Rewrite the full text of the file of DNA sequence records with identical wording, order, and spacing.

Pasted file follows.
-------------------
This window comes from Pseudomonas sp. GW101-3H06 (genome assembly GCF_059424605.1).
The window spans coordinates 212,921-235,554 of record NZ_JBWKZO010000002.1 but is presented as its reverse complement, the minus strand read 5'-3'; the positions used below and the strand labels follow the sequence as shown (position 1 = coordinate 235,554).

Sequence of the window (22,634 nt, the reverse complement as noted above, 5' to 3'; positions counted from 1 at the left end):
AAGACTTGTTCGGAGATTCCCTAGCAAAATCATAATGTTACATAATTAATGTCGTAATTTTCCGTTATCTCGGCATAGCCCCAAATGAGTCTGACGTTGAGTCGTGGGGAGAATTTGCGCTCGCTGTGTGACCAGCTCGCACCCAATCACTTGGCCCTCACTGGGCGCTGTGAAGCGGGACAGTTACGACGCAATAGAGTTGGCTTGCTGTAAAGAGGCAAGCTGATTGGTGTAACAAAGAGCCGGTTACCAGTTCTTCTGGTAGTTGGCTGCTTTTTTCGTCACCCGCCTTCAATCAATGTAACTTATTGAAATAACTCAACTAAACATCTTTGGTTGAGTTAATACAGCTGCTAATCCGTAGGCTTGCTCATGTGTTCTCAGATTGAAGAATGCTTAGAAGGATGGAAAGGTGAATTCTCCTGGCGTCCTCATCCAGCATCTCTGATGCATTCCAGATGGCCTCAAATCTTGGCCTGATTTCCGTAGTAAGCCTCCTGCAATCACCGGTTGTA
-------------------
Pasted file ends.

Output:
This window comes from Pseudomonas sp. GW101-3H06 (genome assembly GCF_059424605.1).
The window spans coordinates 212,921-235,554 of record NZ_JBWKZO010000002.1 but is presented as its reverse complement, the minus strand read 5'-3'; the positions used below and the strand labels follow the sequence as shown (position 1 = coordinate 235,554).

Sequence of the window (22,634 nt, the reverse complement as noted above, 5' to 3'; positions counted from 1 at the left end):
AAGACTTGTTCGGAGATTCCCTAGCAAAATCATAATGTTACATAATTAATGTCGTAATTTTCCGTTATCTCGGCATAGCCCCAAATGAGTCTGACGTTGAGTCGTGGGGAGAATTTGCGCTCGCTGTGTGACCAGCTCGCACCCAATCACTTGGCCCTCACTGGGCGCTGTGAAGCGGGACAGTTACGACGCAATAGAGTTGGCTTGCTGTAAAGAGGCAAGCTGATTGGTGTAACAAAGAGCCGGTTACCAGTTCTTCTGGTAGTTGGCTGCTTTTTTCGTCACCCGCCTTCAATCAATGTAACTTATTGAAATAACTCAACTAAACATCTTTGGTTGAGTTAATACAGCTGCTAATCCGTAGGCTTGCTCATGTGTTCTCAGATTGAAGAATGCTTAGAAGGATGGAAAGGTGAATTCTCCTGGCGTCCTCATCCAGCATCTCTGATGCATTCCAGATGGCCTCAAATCTTGGCCTGATTTCCGTAGTAAGCCTCCTGCAATCACCGGTTGTA